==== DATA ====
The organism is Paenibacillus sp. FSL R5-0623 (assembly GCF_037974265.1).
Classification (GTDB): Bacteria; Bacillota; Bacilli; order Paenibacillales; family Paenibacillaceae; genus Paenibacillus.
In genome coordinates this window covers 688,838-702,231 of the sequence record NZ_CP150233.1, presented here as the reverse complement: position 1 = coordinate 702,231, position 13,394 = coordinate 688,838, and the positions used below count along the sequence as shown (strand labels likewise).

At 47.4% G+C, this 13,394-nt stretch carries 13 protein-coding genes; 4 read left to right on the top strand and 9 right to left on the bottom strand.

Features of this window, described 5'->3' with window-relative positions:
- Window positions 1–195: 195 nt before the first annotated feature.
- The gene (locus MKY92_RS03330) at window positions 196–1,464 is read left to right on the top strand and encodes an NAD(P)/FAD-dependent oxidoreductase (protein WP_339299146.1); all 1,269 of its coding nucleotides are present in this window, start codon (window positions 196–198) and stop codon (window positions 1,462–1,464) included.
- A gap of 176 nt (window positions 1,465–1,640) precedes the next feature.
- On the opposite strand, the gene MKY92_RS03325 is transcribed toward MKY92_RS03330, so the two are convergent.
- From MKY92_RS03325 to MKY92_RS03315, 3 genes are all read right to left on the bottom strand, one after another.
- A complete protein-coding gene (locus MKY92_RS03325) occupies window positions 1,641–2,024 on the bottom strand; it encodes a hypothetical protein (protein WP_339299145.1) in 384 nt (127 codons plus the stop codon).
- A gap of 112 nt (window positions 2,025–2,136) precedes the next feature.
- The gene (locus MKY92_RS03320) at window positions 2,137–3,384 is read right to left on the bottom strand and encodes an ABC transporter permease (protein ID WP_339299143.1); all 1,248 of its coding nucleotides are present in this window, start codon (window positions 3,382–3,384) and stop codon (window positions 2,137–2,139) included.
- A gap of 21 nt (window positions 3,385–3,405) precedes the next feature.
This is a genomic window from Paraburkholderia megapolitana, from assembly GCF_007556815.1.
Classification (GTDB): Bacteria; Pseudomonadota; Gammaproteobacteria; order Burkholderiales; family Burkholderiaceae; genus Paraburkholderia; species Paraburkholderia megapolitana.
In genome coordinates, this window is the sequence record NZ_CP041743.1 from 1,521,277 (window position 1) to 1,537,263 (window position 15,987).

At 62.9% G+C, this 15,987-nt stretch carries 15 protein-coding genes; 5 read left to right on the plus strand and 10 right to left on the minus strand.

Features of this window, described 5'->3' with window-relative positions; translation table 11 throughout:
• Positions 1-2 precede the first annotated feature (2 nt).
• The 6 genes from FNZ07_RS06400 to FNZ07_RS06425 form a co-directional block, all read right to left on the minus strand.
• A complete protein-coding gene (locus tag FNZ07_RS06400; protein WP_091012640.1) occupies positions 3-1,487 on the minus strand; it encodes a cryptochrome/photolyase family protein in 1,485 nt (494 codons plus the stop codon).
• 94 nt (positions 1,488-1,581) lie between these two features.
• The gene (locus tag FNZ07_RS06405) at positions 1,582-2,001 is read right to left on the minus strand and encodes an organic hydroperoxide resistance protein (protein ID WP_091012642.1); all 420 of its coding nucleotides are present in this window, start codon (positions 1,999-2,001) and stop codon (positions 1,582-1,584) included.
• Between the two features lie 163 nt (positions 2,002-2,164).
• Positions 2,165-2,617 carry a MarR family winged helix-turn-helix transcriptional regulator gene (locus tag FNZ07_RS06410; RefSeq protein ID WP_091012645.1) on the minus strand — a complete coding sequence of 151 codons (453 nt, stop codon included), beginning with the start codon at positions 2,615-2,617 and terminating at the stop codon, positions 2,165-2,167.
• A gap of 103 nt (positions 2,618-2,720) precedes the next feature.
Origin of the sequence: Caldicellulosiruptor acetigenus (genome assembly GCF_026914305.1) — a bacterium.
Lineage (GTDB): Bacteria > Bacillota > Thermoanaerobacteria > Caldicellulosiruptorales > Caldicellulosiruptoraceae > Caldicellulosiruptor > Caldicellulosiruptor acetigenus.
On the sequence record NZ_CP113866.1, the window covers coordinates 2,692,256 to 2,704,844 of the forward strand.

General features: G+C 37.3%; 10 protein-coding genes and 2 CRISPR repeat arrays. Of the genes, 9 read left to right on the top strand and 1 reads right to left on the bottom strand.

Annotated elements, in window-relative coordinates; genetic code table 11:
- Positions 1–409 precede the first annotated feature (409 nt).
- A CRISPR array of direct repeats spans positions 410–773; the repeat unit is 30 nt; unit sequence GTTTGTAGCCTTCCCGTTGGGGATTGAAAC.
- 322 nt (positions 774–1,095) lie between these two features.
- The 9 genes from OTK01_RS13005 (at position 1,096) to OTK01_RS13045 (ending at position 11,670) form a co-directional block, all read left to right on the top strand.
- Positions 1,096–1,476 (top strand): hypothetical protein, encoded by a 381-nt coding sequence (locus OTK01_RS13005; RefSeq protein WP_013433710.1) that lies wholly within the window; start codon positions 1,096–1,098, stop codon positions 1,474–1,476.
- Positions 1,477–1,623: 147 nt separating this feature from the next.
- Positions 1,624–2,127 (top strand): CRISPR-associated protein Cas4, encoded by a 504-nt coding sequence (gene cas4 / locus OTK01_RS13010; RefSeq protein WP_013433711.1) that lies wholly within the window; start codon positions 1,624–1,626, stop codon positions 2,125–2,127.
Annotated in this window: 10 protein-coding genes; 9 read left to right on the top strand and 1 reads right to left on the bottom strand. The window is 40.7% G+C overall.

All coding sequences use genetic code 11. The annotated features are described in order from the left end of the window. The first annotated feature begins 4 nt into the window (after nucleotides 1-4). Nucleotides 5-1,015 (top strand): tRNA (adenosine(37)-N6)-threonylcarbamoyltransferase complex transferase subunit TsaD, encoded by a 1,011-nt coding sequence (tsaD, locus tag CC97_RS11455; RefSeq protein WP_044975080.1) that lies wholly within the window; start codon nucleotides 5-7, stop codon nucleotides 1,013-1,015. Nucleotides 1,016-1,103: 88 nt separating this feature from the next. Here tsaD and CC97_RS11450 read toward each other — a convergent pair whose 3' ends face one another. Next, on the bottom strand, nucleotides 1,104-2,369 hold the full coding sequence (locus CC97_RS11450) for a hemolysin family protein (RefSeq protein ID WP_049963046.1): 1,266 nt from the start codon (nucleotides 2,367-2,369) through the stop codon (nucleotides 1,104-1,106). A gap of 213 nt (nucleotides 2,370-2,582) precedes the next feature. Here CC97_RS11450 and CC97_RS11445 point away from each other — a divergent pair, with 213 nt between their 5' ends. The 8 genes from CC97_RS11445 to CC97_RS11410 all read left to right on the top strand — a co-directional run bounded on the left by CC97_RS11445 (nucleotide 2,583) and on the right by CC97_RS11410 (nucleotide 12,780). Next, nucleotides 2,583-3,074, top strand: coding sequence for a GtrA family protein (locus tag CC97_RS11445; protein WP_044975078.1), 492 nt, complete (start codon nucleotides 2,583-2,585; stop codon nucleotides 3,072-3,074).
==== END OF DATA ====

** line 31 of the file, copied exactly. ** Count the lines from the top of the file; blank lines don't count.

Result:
General features: G+C 37.3%; 10 protein-coding genes and 2 CRISPR repeat arrays. Of the genes, 9 read left to right on the top strand and 1 reads right to left on the bottom strand.